The momentum is now set for the two countries to announce their long overdue strategic partnership the next time their top leaders meet in person.
Times of trouble are often times of truth. The COVID-19 pandemic has provided an opportunity for people to signal their true commitment to friends. To get a sense of how close countries are in geopolitical terms and how warm their relationships are, one can simply count the number of high-level visits or the amount of COVID-19 vaccines donated between them.
If these indicators have something to say, then Vietnam is the closest to the United States – and the farthest from China – among all Southeast Asian countries. The United States and Vietnam have conducted three high-level visits since the start of the COVID-19 pandemic in early 2020 – and the count will soon be four. Then-U.S. Secretary of State Mike Pompeo traveled to Vietnam in October 2020, followed by then-National Security Advisor Robert O’Brien in November. Last month, U.S. Secretary of Defense Lloyd Austin went to Vietnam during a tour of three Southeast Asian countries that also included Singapore and the Philippines. U.S. Vice President Kamala Harris will arrive in Vietnam on Tuesday as part of her first trip to Asia.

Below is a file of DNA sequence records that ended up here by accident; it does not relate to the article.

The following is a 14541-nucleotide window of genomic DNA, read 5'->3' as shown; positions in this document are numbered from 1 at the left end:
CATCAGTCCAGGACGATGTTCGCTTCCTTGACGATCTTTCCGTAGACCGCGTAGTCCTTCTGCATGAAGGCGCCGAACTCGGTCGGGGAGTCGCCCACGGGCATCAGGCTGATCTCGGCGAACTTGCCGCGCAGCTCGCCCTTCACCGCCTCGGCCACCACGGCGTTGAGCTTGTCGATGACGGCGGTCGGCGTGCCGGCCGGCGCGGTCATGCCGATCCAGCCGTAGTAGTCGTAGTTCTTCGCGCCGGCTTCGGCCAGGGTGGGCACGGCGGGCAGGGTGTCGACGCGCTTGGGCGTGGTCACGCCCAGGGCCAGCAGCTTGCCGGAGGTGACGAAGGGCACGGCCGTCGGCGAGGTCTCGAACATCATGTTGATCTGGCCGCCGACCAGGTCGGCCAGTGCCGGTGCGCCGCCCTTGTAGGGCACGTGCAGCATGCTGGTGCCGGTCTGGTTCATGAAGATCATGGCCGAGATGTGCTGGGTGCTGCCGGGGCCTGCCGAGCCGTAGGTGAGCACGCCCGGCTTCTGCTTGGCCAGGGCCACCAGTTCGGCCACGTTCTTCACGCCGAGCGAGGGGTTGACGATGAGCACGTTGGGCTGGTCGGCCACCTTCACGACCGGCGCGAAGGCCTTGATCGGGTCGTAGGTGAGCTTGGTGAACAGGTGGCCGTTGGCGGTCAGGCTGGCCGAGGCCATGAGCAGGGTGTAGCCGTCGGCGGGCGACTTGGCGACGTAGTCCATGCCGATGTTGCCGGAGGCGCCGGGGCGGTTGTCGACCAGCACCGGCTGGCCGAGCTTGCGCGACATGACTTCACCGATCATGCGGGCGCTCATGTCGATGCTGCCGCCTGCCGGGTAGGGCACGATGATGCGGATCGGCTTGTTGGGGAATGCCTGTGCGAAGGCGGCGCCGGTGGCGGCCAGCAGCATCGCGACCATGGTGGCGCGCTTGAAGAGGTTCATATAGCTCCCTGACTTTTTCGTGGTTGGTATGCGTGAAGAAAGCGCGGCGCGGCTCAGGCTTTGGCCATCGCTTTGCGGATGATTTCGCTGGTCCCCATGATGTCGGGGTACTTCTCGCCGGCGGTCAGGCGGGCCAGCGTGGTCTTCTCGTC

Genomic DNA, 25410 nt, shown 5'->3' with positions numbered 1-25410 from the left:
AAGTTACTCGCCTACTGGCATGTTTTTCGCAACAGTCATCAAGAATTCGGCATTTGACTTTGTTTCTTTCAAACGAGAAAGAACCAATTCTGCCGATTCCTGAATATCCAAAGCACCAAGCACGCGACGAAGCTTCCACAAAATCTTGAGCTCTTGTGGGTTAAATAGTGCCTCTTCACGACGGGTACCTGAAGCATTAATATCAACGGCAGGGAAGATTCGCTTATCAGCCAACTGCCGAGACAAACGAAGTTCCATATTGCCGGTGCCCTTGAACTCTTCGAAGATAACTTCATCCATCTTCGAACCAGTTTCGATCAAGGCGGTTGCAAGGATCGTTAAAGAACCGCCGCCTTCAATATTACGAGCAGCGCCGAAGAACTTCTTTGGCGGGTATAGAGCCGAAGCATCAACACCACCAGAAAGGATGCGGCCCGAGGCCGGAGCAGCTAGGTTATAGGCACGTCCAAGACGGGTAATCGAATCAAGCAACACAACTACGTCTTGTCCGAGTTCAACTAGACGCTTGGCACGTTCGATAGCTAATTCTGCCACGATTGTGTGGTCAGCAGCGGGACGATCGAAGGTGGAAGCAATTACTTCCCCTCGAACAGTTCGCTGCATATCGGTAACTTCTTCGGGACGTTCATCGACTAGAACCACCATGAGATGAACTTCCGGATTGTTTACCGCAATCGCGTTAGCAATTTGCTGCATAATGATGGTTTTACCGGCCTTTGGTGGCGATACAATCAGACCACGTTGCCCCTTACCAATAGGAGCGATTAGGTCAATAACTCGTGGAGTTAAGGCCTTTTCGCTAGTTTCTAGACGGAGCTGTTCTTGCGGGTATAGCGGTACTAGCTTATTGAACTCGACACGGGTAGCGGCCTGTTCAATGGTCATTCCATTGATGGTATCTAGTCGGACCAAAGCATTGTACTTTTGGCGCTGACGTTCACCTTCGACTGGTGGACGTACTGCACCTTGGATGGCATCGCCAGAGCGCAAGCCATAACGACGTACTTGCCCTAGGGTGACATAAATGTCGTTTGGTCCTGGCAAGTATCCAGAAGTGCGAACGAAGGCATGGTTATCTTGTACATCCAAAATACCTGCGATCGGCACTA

There have been two high-levels visits between China and Vietnam in the same span. Chinese Minister of Public Security Zhao Kezhi traveled to Vietnam in February 2021, followed by Defense Minister Wei Fenghe in April. Most tellingly, since the pandemic began, Chinese Foreign Minister Wang Yi and State Councilor Yang Jiechi have visited all member states of the Association of Southeast Asian Nations (ASEAN) except Vietnam.